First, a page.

Updates on cases, laws, and other topics of interest to local governments

Subscribe by Email

Enter your Email:
Preview | Powered by FeedBlitz

Subscribe in a Reader

Follow Municipal Minute on Twitter


Blog comments do not reflect the views or opinions of the Author or Ancel Glink. Some of the content may be considered attorney advertising material under the applicable rules of certain states. Prior results do not guarantee a similar outcome. Please read our full disclaimer

Wednesday, September 30, 2015

Seventh Circuit Tackles Weed Ordinances

Discount Inn, a business owner in Chicago, sued the City after it was cited under the City's weed and fence ordinances. Discount claimed that the two ordinances were unconstitutional on two grounds. 

First, Discount alleged that the ordinances were unconstitutional as they imposed "excessive fines" in violation of the 8th Amendment. The appellate court rejected this argument, finding that the maximum fine ($1,200) was far from an astronomical fine that would be excessive in the sense of the 8th Amendment, and that Chicago has a valid interest in weed control that justifies an ordinance forbidding all weeds.

Second, Discount claimed that the weed ordinance is vague and forbids "expressive activity" protected by the First Amendment.  Discount argued that certain native plants might be mistaken for "weeds" based on the definition of weed as "vegetation that is not managed or maintained by the person who owns or controls the property on which all such vegetation is located and which, on average, exceeds ten inches in height." The court acknowledged that the ordinance might be overly broad in scope - as an example, the court noted that trees could fall under the definition of weed as they are not usually managed or maintained and are generally over ten inches in height.

However, the court did not accept Discount's argument that the free speech clause protects it from the weed ordinance, stating as follows:
But the plaintiff's claim that the free-speech clause insulates all weeds from public control is ridiculous...Its weeds have no expressive dimension. the plaintiff just doesn't want to be bothered with having to have them clipped.
The court expressed its concerns about extending "work of art" to weeds, stating that such an interpretation could lead to the following:
Homeowners would be free to strew garbage on their front lawn, graze sheep there, and broadcast Beethoven's Fifth Symphony 24 hours a day through outdoor loudspeakers, all in the name of the First Amendment.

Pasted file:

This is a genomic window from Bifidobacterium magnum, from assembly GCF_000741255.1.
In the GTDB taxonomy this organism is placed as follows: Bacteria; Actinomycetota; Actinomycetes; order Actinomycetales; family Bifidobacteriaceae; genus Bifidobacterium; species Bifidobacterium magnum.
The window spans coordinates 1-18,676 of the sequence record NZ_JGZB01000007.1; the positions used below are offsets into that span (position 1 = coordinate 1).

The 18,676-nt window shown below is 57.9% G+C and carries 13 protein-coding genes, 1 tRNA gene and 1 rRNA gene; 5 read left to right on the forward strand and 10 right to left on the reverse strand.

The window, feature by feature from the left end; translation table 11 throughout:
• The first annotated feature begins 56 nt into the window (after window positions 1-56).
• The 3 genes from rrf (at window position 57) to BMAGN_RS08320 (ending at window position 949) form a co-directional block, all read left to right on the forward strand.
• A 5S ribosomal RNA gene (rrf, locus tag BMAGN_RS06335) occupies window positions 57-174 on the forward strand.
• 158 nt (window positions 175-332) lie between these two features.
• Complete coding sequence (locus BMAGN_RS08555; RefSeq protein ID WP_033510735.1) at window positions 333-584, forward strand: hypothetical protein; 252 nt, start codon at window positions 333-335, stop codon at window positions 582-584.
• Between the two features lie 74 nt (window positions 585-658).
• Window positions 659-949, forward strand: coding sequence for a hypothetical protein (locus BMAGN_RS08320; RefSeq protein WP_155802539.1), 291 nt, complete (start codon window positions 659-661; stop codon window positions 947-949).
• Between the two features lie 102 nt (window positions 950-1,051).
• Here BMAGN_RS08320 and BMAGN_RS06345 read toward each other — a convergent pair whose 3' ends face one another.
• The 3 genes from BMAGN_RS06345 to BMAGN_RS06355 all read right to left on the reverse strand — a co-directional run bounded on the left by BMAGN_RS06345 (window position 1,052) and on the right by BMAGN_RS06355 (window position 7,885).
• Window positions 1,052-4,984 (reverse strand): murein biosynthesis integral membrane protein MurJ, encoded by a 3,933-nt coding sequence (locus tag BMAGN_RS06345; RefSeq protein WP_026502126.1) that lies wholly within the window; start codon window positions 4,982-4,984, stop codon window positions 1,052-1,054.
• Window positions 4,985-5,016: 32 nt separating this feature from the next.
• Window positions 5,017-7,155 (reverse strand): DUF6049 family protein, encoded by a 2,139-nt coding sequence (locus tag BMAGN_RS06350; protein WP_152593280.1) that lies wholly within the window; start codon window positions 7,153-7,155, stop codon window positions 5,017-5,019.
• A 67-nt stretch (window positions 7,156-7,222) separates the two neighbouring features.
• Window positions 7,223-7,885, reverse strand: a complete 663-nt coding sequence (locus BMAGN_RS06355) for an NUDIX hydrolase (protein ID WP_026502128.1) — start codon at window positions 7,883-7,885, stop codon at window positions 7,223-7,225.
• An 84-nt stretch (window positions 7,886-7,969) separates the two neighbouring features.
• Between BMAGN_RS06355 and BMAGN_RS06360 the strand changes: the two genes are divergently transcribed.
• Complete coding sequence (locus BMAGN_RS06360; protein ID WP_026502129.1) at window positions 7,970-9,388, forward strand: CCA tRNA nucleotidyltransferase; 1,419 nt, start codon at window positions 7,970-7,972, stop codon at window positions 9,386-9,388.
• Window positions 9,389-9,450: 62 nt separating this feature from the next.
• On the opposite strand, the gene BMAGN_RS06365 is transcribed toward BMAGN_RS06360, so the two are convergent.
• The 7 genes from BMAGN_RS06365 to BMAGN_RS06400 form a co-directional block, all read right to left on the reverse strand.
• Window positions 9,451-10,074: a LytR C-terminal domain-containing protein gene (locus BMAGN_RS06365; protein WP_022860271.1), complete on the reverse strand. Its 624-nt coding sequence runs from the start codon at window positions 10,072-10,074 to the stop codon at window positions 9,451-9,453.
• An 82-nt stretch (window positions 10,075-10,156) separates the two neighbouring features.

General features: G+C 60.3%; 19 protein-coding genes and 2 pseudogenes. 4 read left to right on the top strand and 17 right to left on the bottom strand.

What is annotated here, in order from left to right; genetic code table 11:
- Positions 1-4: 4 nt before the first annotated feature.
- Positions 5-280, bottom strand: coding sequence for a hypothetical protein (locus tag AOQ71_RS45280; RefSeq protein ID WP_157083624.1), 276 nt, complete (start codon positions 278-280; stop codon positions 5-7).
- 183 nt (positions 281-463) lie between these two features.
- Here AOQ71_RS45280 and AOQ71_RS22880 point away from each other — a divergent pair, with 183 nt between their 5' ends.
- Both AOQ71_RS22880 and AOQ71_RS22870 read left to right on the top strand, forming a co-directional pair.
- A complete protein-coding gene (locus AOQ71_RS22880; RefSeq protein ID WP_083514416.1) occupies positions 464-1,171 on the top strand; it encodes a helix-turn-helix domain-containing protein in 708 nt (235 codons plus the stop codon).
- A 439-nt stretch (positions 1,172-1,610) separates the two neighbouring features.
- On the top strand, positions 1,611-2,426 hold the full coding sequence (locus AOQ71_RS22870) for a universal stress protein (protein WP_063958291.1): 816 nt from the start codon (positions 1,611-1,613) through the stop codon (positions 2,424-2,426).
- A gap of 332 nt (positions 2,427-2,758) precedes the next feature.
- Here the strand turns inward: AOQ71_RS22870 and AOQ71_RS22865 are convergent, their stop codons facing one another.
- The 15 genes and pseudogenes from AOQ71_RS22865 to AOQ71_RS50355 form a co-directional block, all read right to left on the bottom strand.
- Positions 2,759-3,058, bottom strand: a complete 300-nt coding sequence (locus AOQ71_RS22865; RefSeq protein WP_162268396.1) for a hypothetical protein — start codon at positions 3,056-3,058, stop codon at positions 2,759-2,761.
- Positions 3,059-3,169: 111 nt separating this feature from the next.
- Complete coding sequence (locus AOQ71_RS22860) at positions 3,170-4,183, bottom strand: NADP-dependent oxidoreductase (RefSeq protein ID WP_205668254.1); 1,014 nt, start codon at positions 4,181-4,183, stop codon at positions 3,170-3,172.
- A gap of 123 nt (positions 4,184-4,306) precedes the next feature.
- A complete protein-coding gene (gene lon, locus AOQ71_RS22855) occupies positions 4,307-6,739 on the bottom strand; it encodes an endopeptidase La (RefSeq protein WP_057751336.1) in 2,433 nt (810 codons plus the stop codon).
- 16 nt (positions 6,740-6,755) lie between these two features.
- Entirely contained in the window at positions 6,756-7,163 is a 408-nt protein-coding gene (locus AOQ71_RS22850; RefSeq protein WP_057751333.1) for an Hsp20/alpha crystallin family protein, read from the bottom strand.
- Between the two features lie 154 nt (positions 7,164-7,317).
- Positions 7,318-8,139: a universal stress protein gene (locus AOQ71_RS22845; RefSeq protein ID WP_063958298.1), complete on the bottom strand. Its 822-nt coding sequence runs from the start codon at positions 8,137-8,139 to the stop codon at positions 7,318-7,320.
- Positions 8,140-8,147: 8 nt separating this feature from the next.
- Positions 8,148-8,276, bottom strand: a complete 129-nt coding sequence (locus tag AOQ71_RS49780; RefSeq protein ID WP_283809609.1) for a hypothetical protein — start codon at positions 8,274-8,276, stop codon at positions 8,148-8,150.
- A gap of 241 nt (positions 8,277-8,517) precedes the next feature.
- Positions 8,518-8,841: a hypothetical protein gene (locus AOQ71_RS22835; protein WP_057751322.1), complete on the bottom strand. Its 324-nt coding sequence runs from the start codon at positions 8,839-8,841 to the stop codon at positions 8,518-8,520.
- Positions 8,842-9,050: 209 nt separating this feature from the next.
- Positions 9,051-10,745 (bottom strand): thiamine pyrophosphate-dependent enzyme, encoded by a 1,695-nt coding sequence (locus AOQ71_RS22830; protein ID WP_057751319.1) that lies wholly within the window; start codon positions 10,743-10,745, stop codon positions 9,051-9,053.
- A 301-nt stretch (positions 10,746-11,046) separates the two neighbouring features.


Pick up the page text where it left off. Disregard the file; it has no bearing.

Although the court rejected Discount's claims, it did express concerns about enforcement of the City's weed ordinance and the difficulty in defining what is a "weed" and what is a native plant. As a result, municipalities may want to revisit their weed ordinances to make sure the definition is clear enough for property owners to understand and make sure are in compliance. The court provided an example of what it thinks a weed is:  "a wild plant growing where it isn't wanted."

So, in short, the court upheld the City's weed ordinance.  Discount Inn, Inc. v. City of Chicago (7th Cir. September 28, 2015).

The court also provided some pictures of "native plants" for our viewing pleasure:

Post Authored by Julie Tappendorf

Tuesday, September 29, 2015

Automatic Suspension for Refusal to Take Drug Test Unconstitutional

Section 11-501.6 of the Illinois Vehicle Code provides that a driver who is arrested for a traffic violation related to a fatality or other serious personal injury automatically consents to having his or her blood, breath, or urine tested for the presence of alcohol or drugs. According to the statute, refusal to submit to the testing results in an automatic suspension of the person’s driver’s license. 625 ILCS 5/11-501.6. On September 24, 2015, the Illinois Supreme Court held that his statute was unconstitutional “as applied," upholding a previous circuit court decision. McElwain v. Office of the Ill. Sec. of State, 2015 IL 117170 (Sept. 24, 2015). 

The plaintiff was involved in a traffic accident, in which he collided with a motorcycle. The driver of the motorcycle received substantial injuries, and the passenger died as a result of the injuries she sustained. On the day of the accident, plaintiff was not issued any tickets or asked to take any chemical tests.  However, during their investigation of the accident, the police discovered cannabis paraphernalia in plaintiff’s car.